I know this district, this is the district I grew up in, my parents have lived here for over 40 years, and I felt confident in my knowledge of what the values were that I held and that were shared by the voters. And one thing that I keep getting positive reinforcement on is how much, despite the gerrymandering, how much the voters and the district value diversity and believe in inclusion and view it as one of our strengths. I'm getting phone calls, e-mails, and messages from people who are saying, "We want to help you, we support you, we share your values and we want to see a leader like you represent us." It's humbling, and it's an honor. This has been an incredible opportunity to connect with people on values and policies that they care about.


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Todos Santos is a mezcaleria, hold the tequila

Posted By on 02.27.18 at 12:48 PM

The bar at Todos Santos, in the basement of Logan Square Mexican restaurant Quiote - JAY SCHROEDER
  • Jay Schroeder
  • The bar at Todos Santos, in the basement of Logan Square Mexican restaurant Quiote

Quiote
, the Logan Square Mexican restaurant from former Salsa Truck owner Dan Salls, has had a mezcal bar in its basement since it opened early last year. Last fall, though, the bar got its own name along with a new beverage director when Jay Schroeder (formerly of Mezcaleria Las Flores) came on board. Now known as Todos Santos, the space looks the same as before—wood everywhere, including the floor, ceiling, walls, stools, tables, and bar—but has an entirely new cocktail menu.

Todos Santos could more accurately be called an agave bar, since the menu includes lesser-known agave-based spirits like sotol and raicilla along with mezcal—but, Schroeder says, "agave bar just doesn't sound as good." He prefers the term mezcaleria, though he says he'll include as many nonmezcal spirits as he can. The one agave spirit he won't offer, though, is the best-known of them all: tequila.

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The Pitchfork Music Festival announces its first wave of acts for 2018

Posted By on 02.27.18 at 10:41 AM

Shelby Rodeffer begins a long day of painting band names on the side of Violet Hour. - SCREEN SHOT FROM PITCHFORK'S LIVE FEED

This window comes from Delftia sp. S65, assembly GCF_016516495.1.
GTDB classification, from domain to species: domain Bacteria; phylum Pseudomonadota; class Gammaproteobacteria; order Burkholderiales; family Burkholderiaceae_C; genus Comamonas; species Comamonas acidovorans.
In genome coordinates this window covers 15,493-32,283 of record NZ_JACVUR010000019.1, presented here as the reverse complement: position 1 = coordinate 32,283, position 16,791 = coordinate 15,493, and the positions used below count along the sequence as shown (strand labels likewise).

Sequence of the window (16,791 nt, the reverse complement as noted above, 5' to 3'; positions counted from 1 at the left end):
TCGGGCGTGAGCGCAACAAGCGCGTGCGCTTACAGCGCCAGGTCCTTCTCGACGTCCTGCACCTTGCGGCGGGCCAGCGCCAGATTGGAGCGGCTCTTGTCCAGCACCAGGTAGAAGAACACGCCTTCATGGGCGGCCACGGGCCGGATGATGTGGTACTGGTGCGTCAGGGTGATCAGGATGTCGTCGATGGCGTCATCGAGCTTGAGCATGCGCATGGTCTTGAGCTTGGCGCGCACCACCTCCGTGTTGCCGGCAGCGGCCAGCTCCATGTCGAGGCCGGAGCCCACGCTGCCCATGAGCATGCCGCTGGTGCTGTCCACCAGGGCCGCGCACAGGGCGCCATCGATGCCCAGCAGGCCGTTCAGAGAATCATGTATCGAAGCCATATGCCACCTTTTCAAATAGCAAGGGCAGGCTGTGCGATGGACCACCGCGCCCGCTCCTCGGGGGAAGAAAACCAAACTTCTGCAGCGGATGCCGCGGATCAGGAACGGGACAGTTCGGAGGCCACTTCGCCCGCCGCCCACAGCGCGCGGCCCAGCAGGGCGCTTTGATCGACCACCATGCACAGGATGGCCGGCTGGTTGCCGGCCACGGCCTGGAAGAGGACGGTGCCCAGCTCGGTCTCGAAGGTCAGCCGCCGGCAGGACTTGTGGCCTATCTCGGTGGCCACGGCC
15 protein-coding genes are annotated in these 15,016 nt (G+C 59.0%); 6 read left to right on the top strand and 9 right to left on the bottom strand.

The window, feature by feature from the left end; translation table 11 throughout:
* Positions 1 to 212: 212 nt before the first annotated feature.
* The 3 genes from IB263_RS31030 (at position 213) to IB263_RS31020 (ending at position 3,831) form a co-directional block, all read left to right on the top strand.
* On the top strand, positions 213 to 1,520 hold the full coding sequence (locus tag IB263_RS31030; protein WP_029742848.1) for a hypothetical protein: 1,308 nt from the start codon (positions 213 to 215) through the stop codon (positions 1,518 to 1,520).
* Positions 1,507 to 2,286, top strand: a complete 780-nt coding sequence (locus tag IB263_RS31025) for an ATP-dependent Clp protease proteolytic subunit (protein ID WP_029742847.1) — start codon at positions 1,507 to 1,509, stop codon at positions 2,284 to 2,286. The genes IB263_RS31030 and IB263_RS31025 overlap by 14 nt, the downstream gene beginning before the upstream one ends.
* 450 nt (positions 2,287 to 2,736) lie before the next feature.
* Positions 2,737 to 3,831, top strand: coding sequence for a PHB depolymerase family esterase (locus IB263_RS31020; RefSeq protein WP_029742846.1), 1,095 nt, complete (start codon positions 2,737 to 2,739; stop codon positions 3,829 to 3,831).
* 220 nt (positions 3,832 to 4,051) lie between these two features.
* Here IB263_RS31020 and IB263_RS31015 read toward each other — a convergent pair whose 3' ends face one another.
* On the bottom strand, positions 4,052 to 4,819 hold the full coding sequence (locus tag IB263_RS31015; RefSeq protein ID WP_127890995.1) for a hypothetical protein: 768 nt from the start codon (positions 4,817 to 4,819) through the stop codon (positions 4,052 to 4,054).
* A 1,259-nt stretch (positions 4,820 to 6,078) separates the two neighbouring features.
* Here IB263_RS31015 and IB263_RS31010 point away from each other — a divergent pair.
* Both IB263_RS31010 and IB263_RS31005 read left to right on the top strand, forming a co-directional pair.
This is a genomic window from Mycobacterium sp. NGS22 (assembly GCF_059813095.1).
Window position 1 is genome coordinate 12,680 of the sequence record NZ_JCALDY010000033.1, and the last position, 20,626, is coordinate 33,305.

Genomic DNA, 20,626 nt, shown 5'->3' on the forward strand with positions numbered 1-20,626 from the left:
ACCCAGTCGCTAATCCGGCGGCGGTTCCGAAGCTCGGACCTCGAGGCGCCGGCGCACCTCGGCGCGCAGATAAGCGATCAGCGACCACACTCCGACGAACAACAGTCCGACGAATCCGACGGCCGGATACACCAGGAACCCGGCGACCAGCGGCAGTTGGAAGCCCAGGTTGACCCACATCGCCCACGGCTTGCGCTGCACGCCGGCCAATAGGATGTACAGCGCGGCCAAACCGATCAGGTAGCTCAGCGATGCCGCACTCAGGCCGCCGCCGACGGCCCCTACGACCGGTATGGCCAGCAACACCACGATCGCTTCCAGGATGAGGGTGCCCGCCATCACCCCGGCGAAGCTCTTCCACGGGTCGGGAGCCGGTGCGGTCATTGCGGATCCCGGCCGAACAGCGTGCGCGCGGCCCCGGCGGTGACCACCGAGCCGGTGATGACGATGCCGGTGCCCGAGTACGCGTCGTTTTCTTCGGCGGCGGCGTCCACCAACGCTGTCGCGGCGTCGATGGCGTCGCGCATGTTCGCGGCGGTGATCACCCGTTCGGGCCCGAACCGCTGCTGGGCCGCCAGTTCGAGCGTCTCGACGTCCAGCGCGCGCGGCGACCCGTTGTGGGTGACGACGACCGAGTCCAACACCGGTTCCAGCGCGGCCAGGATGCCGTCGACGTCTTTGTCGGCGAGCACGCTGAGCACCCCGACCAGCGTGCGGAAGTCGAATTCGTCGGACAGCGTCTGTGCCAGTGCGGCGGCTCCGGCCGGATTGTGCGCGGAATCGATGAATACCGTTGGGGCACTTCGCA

• Screen shot from Pitchfork's live feed
  • Shelby Rodeffer begins a long day of painting band names on the side of Violet Hour.

Pitchfork Music Festival unveiled a number of the performers for its annual three-day bonanza this morning; the 13th iteration runs July 20-22, once again at Union Park.

Chicago artist Shelby Rodeffer, executing artwork by illustrator Camilo Medina, revealed the names of the performers by painting them on a wall outside Wicker Park hot spot the Violet Hour. That meant the only way to find out who will be playing was by literally watching paint dry — which we did.

We've compiled the list (along with Reader intern Rachel Yang's best tweets from the scene) below; scroll down for the daily schedule and ticket information. Added bonus: we've included links to past Reader features, show previews, and reviews.

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Remembering a time when we didn't totally hate Eat, Pray, Love

Posted By on 02.27.18 at 10:32 AM

elizabeth_g.jpg
The Reader's archive is vast and varied, going back to 1971. Every day in Archive Dive, we'll dig through and bring up some finds.

Once a cultural phenomenon crosses over from novelty to cliche to the subject of reflexive eye rolling, it's hard to remember what was so appealing about it in the first place. So let's go back in time to 2006, when Eat, Pray, Love, Elizabeth Gilbert's memoir of her year of exploring countries whose names begin with the letter "I" in the name of self-actualization and healing from a bad divorce, actually seemed like a good idea instead of shorthand for "white privilege: thirtysomething American woman division." Martha Bayne reviewed the book for the Reader and had this to say: "It's to Gilbert's great credit that by the end of it I didn't totally hate her tall, thin, blond guts."

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Performing Arts
Communion Den Theatre
September 20
Performing Arts
BigMouth Chicago Shakespeare Theater
September 18